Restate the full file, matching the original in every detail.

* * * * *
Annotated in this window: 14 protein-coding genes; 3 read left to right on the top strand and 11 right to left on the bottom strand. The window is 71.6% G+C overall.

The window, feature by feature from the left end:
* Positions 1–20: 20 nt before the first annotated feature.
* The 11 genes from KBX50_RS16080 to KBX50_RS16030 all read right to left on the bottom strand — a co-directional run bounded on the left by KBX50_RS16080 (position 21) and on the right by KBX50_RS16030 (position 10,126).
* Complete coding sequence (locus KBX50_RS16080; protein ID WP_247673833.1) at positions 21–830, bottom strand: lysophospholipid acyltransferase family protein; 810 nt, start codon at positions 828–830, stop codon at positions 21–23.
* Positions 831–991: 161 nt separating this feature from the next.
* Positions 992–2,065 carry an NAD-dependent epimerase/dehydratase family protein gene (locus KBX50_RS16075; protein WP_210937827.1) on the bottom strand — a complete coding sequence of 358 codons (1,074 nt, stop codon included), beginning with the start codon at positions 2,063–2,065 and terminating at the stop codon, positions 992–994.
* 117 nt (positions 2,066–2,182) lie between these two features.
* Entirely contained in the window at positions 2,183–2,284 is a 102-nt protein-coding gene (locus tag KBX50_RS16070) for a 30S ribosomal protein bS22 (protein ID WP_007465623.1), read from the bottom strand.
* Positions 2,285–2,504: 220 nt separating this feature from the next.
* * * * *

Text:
Annotated in this window: 14 protein-coding genes; 3 read left to right on the top strand and 11 right to left on the bottom strand. The window is 71.6% G+C overall.

The window, feature by feature from the left end:
* Positions 1–20: 20 nt before the first annotated feature.
* The 11 genes from KBX50_RS16080 to KBX50_RS16030 all read right to left on the bottom strand — a co-directional run bounded on the left by KBX50_RS16080 (position 21) and on the right by KBX50_RS16030 (position 10,126).
* Complete coding sequence (locus KBX50_RS16080; protein ID WP_247673833.1) at positions 21–830, bottom strand: lysophospholipid acyltransferase family protein; 810 nt, start codon at positions 828–830, stop codon at positions 21–23.
* Positions 831–991: 161 nt separating this feature from the next.
* Positions 992–2,065 carry an NAD-dependent epimerase/dehydratase family protein gene (locus KBX50_RS16075; protein WP_210937827.1) on the bottom strand — a complete coding sequence of 358 codons (1,074 nt, stop codon included), beginning with the start codon at positions 2,063–2,065 and terminating at the stop codon, positions 992–994.
* 117 nt (positions 2,066–2,182) lie between these two features.
* Entirely contained in the window at positions 2,183–2,284 is a 102-nt protein-coding gene (locus tag KBX50_RS16070) for a 30S ribosomal protein bS22 (protein ID WP_007465623.1), read from the bottom strand.
* Positions 2,285–2,504: 220 nt separating this feature from the next.